What grocery startup Weee! learned from China’s tech giants

When Larry Liu moved to the U.S. in 2003, one of the first challenges he experienced was the lack of Chinese ingredients available in local groceries. A native of Hubei, a Chinese province famous for its freshwater fish and lotus-inspired dishes, Liu got by with a limited supply found at local Asian groceries in the Bay Area.

His yearning for home food eventually prompted him to quit a stable financial management role at microcontroller company Atmel and go on to launch Weee!, an online market selling Asian produce, snacks and skincare products.

Like other players in grocery e-commerce, the five-year-old startup has seen exponential growth since the coronavirus outbreak as millions are confined to cooking and eating at home. Nearly a quarter of Americans purchased groceries online to avoid offline shopping during the pandemic, according to Statista data. Online grocery giants Instacart and Walmart Grocery boomed, both hitting record downloads.

In a Zoom call with TechCrunch, Liu, who’s now chief executive of Weee!, said that COVID-19 played a “very important role” in his company’s recent growth, and paved its way to profitability.

“It happened a lot faster than we expected, but we were already growing rapidly with even more ambitious plans for expansion prior to COVID-19,” he said. “People are buying more because restaurants are closed. Many are first-time users of grocery delivery.”

The startup’s revenue is up 700% year-over-year and is estimated to generate an annual revenue in the lower hundreds of millions of dollars.

Online grocery, the WeChat way

Liu brought to America not only culinary finds from his culture; he also took his cue from the various ways e-commerce took shape in China.

Before Weee! pivoted to what it does today — a one-stop shop and delivery app for specialty and staple Asian products — it was a “group-buying” service for Chinese groceries, an idea that had its roots in a phenomenon spawned by WeChat.

In 2014, the messenger app was quickly becoming a necessity for Chinese people to communicate and manage daily errands. Thrifty shoppers took advantage of group chats and invited acquaintances to buy everything from Boston lobsters to Malaysian durian collectively to negotiate a cheaper deal. Before long, the practice had spread to overseas Chinese communities, the majority of whom used WeChat regularly.

Weee!’s vegetable supplier

Liu noticed that his Chinese neighbors began organizing group purchases of rare food, like freshly caught ocean fish, on WeChat. “This was happening well before Pinduoduo and weishang even became buzzwords in China,” Liu recalled, referencing the Nasdaq-listed Chinese e-commerce startup that made its name by blending social and shopping experiences. Weishang is short for “WeChat and business” in Chinese, referring to e-commerce sellers on WeChat.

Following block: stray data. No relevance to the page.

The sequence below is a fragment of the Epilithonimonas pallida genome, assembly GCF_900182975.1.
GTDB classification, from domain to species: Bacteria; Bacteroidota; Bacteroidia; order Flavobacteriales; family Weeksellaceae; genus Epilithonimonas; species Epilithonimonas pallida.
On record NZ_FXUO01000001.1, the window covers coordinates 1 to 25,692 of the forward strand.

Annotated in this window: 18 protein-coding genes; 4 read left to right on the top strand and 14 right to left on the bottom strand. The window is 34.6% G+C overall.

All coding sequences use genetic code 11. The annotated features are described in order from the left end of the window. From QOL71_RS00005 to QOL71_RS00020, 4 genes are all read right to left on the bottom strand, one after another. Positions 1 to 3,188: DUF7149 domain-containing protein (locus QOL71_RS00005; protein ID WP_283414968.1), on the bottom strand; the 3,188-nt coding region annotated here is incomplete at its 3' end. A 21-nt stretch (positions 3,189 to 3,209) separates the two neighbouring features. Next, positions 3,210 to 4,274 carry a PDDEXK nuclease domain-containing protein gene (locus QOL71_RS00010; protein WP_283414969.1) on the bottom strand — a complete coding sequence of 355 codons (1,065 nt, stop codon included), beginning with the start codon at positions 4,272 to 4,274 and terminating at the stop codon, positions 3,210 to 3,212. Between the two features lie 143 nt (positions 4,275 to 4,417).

Liu was stunned that with WeChat, even non-technical individuals could start selling online instantly. There was one hurdle, however: It was extremely difficult to keep a tally of who ordered how much of what inside the chats. People bombarded the group-deal negotiator with a barrage of orders like shoppers shouting out what they wanted at a crowded wet market.

Liu believed he had a solution and launched Weee! in mid-2015. Joining him as co-founders were two old friends from his time at Shanghai Jiao Tong University, during which the three young men picked up the hobby of selling used items on EachNet, an eBay clone that was eventually acquired by the American e-commerce behemoth.

“I have always enjoyed selling things,” the entrepreneur admitted. Liu had continued his part-time pursuit after settling down in the U.S. This time, he built a set of algorithms to automate arbitrage trading, the buying and selling of products to profit from the price difference found between online marketplaces.

Liu’s experience in corporate finance and e-commerce prepared him well for a career in grocery delivery. Weee! began by developing a set of web tools for group-buying leaders and linking them with more suppliers such as local fishermen and family farms. The business boomed and the team raised $10 million in funding to gear up for more growth — except sales was already slowing down.

Liu realized that Weee! was only solving the demand of, in his words, “exciting products.” Users still had to drive to an agreed-upon pickup spot, like a neighborhood Chinese restaurant, and buy their staple food from local supermarkets.